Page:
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Your child can learn to spell by using my game called Word Builder. Word Builder makes seeing spelling patterns fun for your child. Simply, it is a nine box checkerboard with consonant-vowel-consonant (cvc) word patterns.

2014 12 08 Word Builder 1When your child plays Word Builder, her job is to build as many words as possible with the given letters. The only rule is she cannot jump over any letter to make a word. However, she can build any word by placing letters forwards, backwards, horizontally, vertically or diagonally.

Through the game, your child can learn word patterns and families – such as the “an” or “am” word families. She can learn how to use specific sounds to build words that sound the same but have different meanings. For example, she can learn that she can make the word “meet” by changing the “ea” in the word “meat” to “ee”.

If your child is a younger emergent reader, limit the number of words for her to find to five. Draw three blanks for each word to emphasize the difference between beginning, middle, and ending sounds. Also, differentiate vowels from consonants letters in the checkerboard by writing the vowels in red and the consonants in black.

If your child is an older student, use this game to help teach letter pairs that have the same sound, such as “ee” and “ea”. Talk about tricks to remember homonyms such as “meet” and “meat”, for example, “The meat that you eat.” My older students love the challenge of seeing how many words they can spell in a certain timeframe. “How many real words can you build in five minutes?”

2014 12 08 Word Builder 2Kids love Word Builder because it is a puzzle. They are motivated to find or build as many words as they can.

With this game, your child can master her consonant-vowel-consonant words (cvc). The game will help your child recognize word families, and patterns of letters within words – making spelling easier.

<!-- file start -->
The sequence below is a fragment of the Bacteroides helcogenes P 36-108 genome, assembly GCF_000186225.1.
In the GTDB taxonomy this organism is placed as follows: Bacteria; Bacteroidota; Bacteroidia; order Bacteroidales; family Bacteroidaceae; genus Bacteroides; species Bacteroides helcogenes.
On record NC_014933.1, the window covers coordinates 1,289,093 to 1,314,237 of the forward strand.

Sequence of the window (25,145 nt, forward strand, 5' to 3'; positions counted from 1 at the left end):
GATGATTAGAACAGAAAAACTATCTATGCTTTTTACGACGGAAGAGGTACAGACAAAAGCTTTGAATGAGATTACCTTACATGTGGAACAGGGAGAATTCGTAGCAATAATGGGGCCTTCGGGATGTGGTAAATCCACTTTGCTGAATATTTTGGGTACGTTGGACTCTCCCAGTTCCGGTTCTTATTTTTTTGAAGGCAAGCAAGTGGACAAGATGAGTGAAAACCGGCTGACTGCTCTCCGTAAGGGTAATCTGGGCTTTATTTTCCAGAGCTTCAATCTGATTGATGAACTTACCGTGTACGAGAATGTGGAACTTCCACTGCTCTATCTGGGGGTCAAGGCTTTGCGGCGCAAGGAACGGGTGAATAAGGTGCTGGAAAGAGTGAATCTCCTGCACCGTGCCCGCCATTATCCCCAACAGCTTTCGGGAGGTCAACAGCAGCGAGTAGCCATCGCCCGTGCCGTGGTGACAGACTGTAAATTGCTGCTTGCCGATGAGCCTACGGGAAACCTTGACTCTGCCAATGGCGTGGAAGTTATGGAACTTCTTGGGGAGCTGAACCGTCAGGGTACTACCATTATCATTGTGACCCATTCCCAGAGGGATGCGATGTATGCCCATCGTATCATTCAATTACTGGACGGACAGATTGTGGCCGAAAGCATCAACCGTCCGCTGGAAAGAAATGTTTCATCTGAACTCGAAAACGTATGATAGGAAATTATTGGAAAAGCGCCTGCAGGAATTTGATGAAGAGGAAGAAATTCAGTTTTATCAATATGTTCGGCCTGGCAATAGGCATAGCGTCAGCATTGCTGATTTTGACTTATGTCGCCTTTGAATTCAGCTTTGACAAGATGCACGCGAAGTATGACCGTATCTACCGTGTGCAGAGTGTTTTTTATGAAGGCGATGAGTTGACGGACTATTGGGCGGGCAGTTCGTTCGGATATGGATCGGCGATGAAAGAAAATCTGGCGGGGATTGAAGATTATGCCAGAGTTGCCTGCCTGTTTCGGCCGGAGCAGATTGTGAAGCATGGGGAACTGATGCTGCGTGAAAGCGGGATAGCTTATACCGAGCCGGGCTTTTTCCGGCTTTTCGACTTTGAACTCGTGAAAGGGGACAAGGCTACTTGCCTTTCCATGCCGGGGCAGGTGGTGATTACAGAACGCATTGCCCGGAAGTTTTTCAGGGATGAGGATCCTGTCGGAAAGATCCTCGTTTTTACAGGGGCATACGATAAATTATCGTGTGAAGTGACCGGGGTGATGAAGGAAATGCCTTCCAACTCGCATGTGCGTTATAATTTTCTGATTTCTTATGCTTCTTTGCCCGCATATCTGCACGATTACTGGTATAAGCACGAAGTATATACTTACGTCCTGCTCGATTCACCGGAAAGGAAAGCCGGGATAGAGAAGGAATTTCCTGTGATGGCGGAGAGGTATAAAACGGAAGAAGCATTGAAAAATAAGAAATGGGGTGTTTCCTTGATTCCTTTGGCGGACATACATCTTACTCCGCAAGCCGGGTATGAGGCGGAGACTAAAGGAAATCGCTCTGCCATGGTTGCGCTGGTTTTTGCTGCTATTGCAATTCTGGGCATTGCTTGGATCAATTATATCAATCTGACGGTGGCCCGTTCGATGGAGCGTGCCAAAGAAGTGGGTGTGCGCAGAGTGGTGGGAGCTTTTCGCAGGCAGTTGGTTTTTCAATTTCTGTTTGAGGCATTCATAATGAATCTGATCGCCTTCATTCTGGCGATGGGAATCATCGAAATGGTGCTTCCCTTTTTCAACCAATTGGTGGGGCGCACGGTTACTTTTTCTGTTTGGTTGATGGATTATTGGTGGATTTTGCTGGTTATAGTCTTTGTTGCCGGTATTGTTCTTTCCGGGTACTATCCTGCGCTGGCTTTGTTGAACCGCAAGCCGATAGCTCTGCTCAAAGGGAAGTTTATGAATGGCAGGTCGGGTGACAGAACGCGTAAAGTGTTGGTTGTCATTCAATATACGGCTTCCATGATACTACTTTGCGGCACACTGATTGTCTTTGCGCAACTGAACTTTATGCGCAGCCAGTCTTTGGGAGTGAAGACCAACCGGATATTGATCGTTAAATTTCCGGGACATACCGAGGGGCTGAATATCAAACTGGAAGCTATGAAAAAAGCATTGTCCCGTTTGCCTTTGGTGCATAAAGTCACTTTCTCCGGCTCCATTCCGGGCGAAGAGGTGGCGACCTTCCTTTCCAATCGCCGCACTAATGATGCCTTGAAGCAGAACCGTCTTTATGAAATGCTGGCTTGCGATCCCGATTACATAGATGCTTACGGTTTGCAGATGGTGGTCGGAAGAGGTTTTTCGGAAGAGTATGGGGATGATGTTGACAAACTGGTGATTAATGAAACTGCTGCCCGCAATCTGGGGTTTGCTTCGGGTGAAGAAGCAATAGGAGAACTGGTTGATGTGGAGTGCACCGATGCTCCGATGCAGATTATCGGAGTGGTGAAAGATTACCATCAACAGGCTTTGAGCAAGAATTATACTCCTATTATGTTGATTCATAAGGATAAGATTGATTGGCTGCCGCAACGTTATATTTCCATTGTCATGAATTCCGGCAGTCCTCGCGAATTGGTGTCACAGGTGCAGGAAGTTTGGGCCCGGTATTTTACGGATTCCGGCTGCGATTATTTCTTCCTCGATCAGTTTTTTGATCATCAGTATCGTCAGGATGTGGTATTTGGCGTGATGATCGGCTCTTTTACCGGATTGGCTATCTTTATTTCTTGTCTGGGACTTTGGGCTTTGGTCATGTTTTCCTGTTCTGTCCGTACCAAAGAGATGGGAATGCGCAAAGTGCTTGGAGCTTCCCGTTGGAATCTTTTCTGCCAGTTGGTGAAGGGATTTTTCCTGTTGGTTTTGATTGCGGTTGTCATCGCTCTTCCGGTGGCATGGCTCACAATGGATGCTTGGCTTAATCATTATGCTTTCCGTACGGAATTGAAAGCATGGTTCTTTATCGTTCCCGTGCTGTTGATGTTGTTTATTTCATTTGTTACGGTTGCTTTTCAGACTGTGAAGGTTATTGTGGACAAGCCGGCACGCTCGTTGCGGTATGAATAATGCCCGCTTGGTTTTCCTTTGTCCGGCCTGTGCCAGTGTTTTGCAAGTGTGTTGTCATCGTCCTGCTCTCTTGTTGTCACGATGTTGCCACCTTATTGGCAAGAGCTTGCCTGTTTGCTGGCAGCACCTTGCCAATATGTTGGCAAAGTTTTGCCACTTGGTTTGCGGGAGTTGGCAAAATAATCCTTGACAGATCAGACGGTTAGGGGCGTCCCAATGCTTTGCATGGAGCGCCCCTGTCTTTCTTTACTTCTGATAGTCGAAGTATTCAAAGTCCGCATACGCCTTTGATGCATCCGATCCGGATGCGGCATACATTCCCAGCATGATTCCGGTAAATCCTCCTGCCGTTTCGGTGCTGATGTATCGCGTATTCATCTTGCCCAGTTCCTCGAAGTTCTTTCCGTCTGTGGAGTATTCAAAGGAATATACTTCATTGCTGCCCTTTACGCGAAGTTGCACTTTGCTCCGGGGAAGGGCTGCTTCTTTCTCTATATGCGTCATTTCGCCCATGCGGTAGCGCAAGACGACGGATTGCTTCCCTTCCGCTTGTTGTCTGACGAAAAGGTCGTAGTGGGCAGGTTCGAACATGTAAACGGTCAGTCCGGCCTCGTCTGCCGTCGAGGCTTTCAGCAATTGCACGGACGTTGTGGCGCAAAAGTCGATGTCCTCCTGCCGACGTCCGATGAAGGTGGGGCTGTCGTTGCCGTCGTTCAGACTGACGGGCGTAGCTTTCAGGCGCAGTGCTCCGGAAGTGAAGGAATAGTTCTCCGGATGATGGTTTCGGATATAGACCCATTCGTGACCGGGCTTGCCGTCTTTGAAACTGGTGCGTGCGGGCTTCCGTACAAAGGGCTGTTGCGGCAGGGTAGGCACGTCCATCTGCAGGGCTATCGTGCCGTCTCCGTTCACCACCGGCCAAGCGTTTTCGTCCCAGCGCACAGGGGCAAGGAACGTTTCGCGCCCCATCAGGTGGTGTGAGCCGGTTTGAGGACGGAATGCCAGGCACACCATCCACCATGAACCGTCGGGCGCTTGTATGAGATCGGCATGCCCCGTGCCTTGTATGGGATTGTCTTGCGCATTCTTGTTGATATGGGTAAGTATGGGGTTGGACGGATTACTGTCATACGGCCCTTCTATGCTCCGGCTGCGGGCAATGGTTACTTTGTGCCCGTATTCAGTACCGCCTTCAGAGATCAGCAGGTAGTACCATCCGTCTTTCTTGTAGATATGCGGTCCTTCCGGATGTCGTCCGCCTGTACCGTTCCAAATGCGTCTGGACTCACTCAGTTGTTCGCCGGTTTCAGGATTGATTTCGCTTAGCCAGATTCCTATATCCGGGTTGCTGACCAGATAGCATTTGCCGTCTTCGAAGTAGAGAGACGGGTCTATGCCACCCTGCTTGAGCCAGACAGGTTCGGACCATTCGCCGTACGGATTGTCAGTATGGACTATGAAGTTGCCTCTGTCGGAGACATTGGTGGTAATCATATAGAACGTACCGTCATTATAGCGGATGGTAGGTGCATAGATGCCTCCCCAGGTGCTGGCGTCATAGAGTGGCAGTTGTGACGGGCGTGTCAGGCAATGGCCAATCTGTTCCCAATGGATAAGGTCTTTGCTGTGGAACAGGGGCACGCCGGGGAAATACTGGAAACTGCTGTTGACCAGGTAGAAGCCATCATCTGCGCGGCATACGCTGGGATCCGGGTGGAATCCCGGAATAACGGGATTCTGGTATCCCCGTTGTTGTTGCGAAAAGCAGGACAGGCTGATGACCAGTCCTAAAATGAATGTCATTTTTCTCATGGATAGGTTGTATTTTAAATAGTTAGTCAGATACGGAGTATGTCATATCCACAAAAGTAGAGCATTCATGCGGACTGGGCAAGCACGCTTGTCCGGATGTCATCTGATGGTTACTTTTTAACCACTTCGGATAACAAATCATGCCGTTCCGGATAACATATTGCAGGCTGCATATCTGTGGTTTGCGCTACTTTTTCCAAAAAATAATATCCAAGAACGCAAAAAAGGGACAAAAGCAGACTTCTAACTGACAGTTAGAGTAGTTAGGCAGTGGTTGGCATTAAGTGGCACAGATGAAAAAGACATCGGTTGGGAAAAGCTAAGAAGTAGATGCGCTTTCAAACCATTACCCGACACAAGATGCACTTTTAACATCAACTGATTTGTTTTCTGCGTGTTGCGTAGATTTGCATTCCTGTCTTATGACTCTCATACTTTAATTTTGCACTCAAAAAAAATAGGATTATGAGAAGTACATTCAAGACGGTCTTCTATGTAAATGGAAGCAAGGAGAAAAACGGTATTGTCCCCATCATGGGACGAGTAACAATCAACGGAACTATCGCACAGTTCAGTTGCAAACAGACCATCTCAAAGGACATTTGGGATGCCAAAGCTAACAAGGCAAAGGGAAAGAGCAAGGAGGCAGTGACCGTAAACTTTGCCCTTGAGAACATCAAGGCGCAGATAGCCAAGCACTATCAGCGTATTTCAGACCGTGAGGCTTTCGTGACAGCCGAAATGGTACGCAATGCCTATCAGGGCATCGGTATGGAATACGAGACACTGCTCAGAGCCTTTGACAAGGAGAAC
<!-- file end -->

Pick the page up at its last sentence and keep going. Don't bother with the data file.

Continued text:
What are fun ways your child likes to practice her spelling words?

Reading Focus

Julie Haden —  : Oct 28, 2014 — Leave a comment

Often times my parents will tell me that their children are having a hard time focusing when reading – especially the parents of kids just beginning to read independently. Here are a few techniques to try with your child to help increase their reading focus, fluency and comprehension.2014 10 28 focus

First, when your child is reading aloud, track each word for her with your finger as she reads. If she misreads a word or makes a mistake, keep your finger on that word so she is aware of her mistake until you teach her the correct word or help her focus on the skipped words.

Another way to increase focus while your child is reading aloud is to ask questions periodically about the context of the text or story to insure she understands what she is reading. Help bring her focus to the main idea and specific details about the story.

Finally, bring your child’s attention to words that she misreads aloud. As you track the words while she reads, highlight words that she misreads. So you can review these words with her, copy a chapter at a time as she progresses in the book or text. Then after each chapter, review missed words with your child. This technique also teaches your child to be aware of how many words she skips, since skipping too many words might affect her comprehension of what she reads.